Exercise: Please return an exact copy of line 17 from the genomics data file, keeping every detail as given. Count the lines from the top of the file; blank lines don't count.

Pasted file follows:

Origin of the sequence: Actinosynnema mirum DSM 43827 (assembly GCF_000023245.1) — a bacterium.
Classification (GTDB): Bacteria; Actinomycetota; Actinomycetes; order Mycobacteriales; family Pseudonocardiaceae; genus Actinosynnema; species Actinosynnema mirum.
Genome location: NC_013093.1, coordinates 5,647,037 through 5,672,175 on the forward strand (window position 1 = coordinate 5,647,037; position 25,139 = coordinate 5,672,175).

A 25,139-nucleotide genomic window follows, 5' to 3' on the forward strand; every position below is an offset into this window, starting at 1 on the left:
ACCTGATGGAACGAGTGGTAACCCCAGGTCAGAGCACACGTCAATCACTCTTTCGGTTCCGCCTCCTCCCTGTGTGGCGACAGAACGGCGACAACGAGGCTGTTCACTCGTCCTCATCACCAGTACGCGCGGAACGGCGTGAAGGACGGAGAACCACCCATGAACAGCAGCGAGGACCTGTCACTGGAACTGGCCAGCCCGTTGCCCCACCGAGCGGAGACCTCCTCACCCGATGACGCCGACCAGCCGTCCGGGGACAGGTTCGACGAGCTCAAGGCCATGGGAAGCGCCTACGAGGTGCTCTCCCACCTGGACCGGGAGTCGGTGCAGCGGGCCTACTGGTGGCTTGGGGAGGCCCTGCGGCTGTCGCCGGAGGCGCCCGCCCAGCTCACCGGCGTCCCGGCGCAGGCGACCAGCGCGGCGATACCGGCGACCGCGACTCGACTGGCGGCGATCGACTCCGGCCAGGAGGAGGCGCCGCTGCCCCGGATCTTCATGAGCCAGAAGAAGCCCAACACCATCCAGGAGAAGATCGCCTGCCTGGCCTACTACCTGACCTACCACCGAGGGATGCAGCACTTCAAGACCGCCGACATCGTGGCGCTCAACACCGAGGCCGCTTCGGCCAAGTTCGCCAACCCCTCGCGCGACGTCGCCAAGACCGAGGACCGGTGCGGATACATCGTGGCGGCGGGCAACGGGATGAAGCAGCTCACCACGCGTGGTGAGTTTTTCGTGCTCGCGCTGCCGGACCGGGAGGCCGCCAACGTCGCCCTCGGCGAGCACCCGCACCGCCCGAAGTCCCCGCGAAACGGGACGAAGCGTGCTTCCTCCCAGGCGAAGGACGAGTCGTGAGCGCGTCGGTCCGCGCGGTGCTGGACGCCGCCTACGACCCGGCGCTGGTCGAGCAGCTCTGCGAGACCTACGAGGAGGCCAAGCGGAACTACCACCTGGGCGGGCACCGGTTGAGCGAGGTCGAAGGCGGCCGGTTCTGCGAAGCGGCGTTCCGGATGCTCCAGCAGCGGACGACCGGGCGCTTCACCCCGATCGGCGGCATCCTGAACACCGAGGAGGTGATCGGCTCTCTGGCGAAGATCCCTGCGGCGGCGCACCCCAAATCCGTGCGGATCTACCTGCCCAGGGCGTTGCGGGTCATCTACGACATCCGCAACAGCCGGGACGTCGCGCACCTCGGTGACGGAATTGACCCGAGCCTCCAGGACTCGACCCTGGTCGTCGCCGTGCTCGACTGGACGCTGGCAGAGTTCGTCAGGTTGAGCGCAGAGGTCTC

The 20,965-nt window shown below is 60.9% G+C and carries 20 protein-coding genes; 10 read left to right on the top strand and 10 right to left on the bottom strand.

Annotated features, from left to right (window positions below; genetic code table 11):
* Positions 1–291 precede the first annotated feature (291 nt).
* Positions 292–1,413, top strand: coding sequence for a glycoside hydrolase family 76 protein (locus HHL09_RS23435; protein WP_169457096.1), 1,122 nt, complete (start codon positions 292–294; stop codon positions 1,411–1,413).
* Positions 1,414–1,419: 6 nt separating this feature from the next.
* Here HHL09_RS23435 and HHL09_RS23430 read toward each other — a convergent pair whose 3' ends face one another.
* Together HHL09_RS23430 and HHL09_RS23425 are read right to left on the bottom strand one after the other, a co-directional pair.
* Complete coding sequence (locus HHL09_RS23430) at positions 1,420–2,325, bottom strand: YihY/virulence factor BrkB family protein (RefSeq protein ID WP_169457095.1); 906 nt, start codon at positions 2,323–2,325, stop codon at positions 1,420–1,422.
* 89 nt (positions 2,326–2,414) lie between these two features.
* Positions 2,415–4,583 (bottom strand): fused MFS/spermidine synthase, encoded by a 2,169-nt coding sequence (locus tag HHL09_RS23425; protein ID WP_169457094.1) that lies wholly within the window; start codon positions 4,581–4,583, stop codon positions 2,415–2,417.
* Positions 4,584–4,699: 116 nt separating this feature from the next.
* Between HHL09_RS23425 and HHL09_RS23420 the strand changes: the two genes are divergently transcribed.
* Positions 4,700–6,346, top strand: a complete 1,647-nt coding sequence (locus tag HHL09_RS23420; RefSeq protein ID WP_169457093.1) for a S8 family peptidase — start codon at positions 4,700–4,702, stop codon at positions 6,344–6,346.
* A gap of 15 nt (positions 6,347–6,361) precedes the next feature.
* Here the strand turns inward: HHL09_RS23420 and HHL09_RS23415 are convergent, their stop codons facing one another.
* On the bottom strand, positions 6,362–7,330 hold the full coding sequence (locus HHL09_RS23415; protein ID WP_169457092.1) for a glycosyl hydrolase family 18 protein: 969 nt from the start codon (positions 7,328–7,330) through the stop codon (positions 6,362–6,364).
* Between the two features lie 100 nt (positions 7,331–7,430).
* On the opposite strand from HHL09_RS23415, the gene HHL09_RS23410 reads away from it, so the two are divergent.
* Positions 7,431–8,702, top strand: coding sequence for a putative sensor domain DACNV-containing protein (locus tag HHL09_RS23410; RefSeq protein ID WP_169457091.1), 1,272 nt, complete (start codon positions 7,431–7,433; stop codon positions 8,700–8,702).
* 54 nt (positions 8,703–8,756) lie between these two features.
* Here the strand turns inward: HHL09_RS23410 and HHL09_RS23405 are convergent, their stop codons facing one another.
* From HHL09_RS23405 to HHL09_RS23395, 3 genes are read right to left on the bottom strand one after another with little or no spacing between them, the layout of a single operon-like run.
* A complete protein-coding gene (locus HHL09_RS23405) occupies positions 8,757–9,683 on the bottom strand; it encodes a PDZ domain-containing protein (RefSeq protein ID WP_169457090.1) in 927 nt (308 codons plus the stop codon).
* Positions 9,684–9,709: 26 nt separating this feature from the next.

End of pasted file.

* Between HHL09_RS23425 and HHL09_RS23420 the strand changes: the two genes are divergently transcribed.